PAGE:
October is Window Covering Safety Month
NEW YORK, NY – October 1, 2017 – October is National Window Covering Safety Month, a time of heightened public awareness of a hidden danger many parents may overlook—the potential strangulation hazards to young children from window covering cords. The Window Covering Safety Council (WCSC) and the U.S. Consumer Product Safety Commission (CPSC) are urging consumers to check their window coverings for exposed or dangling cords which can pose a strangulation hazard to infants and young children. WCSC, CPSC and safety experts strongly recommend that consumers use only cordless window coverings or window coverings with inaccessible cords in homes with young children.
The WCSC has just released a national PSA campaign about the potential dangers of corded window coverings to young children and what parents and caregivers can do to help keep children safe. View/share/download here.
“CPSC joins with the window covering industry and safety advocates in recommending that only cordless window coverings or those with inaccessible cords be used in homes with young children to prevent window-covering cord strangulations,” said CPSC Acting Chairman Ann Marie Buerkle. “For homes with children, make certain all window shades, blinds and draperies do not have cords that are within the reach of a child.”
Visit the CPSC Safety Education Center here:
According to the CPSC, corded window coverings are one of the top five hidden hazards in American homes, with infants and children accidentally becoming entangled in window covering cords. To increase public awareness of window covering cord dangers, the WCSC and CPSC have again declared October as National Window Covering Safety Month.
“New industry innovations and safety standards have provided consumers with more choices than ever to obtain cordless products or those with inaccessible cords,” said Window Covering Safety Council Executive Director, Peter Rush. “Parents with young children should replace their corded window coverings with the many cordless products available in different styles, colors and sizes.”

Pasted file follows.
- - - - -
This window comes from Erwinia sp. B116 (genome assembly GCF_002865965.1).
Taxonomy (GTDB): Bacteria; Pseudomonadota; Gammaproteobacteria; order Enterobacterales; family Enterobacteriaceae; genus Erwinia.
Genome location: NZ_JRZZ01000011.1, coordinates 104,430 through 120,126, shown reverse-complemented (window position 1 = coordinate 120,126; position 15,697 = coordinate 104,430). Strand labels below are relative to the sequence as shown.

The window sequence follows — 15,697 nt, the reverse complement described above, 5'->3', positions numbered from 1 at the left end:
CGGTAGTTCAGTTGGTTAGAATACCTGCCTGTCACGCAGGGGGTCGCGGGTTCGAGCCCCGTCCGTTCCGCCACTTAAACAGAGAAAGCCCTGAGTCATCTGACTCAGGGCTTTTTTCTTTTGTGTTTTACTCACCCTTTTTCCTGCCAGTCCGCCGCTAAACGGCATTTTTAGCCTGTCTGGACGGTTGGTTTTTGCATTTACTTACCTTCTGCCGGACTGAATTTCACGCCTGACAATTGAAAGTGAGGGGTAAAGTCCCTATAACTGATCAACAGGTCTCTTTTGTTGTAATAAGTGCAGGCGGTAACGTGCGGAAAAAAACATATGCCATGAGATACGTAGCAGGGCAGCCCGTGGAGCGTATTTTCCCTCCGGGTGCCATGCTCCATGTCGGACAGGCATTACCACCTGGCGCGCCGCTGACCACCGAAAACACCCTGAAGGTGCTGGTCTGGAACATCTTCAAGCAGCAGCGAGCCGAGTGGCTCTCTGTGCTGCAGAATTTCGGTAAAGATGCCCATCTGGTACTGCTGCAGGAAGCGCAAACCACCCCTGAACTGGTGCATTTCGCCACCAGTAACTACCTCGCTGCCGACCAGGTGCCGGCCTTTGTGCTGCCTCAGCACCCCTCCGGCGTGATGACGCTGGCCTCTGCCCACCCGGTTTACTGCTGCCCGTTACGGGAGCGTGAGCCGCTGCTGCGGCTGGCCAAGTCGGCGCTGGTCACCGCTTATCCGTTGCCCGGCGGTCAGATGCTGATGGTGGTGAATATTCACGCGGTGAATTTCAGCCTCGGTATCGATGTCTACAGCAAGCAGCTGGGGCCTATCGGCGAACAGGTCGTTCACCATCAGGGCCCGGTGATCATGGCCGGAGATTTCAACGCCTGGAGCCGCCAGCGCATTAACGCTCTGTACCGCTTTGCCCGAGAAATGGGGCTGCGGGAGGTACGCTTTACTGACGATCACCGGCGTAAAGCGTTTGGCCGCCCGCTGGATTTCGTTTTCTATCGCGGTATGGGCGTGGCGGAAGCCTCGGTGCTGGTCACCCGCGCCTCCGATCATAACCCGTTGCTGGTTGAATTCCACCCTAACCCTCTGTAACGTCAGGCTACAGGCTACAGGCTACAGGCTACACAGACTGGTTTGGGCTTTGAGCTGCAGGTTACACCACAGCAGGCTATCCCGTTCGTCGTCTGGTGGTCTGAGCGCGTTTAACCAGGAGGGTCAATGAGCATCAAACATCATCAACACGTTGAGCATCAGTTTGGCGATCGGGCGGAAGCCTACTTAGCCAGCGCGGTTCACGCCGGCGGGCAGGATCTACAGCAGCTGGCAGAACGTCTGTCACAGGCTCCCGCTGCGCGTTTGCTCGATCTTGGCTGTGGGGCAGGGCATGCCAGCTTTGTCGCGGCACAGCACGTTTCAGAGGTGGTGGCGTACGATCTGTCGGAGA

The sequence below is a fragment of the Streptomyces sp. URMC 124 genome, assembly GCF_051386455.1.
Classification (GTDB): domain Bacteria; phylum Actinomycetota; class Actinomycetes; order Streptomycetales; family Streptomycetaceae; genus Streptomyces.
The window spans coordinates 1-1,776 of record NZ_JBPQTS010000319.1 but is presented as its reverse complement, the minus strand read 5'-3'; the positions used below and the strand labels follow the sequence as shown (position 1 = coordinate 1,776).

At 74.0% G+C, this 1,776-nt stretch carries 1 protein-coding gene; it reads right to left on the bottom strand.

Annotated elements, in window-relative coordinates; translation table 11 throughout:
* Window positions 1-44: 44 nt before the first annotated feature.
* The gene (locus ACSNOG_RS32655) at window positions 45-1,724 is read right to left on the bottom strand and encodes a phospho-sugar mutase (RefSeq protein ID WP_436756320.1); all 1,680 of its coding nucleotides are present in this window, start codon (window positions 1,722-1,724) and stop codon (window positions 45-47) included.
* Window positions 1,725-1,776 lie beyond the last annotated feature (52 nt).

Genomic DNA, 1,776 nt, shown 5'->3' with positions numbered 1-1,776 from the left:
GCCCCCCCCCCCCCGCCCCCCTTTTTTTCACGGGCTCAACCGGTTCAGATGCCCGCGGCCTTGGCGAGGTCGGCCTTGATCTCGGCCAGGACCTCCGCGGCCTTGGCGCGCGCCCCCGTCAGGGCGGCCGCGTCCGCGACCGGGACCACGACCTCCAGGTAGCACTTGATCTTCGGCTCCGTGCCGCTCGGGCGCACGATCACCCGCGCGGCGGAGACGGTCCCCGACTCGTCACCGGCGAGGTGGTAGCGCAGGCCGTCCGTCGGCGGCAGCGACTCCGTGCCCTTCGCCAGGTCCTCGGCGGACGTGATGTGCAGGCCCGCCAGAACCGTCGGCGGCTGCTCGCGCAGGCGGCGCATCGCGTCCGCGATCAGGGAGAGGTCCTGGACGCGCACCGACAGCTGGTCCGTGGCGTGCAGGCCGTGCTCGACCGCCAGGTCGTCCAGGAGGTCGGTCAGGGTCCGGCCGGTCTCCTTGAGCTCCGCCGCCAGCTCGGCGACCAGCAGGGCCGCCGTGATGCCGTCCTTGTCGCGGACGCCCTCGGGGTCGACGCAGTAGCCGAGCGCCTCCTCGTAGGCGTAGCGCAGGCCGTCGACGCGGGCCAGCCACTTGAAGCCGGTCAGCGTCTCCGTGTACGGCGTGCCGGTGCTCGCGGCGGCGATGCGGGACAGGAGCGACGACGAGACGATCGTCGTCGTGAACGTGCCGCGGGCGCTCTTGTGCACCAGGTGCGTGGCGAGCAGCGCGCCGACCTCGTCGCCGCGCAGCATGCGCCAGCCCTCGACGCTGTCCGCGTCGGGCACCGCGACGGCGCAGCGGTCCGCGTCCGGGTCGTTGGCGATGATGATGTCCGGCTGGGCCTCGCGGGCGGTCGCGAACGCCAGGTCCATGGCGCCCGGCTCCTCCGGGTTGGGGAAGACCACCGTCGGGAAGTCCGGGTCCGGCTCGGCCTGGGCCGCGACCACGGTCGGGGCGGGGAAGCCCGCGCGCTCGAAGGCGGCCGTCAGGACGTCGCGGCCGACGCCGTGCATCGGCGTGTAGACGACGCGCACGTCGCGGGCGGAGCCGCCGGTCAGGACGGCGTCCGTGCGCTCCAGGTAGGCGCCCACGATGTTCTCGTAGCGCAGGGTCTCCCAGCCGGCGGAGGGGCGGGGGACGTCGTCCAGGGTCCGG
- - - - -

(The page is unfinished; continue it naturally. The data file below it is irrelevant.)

Consumers can easily identify cordless window covering options available at major retailers across the country by looking for the Best for Kids™ certification label on the packaging of a large variety of products. In order to be eligible for this certification, manufacturers must submit their products to a recognized third party test laboratory for review and analysis to determine if they meet the Best for Kids program criteria. For products that meet the criteria, the lab sends a report to the company that these products may be labeled Best for Kids™.
WCSC also encourages parents and caregivers to follow these window covering safety guidelines:
- Install only cordless window coverings or those with inaccessible cords in homes with young children. Replace window blinds and corded shades with products that are cordless or have inaccessible cords marked with the Best for Kids™ certification label. The label enables you to easily identify products best suited for homes with young children.
- Move all cribs, beds, furniture and toys away from windows and window cords, preferably to another wall.
- When window cords are present, ensure that all window cords are out of sight and reach, by shortening or moving them up and away, so that they are inaccessible to young children.
For more information on window cord safety in the home, visit www.windowcoverings.org. Connect with WCSC on Facebook and Twitter for more home safety information and ideas.
The Window Covering Safety Council (WCSC) is a coalition of major U.S. manufacturers, importers and retailers of window coverings dedicated to educating consumers about window cords safety. The Council also assists and supports its members in the industry’s ongoing efforts to encourage the use of cordless products in homes with young children, its redesign of corded products and to support the national ANSI/WCMA standard for corded window coverings. WCSC’s activities in no way constitute an assumption of any legal duty owed by its members or any other entity.
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Contact: Kristen Kurtz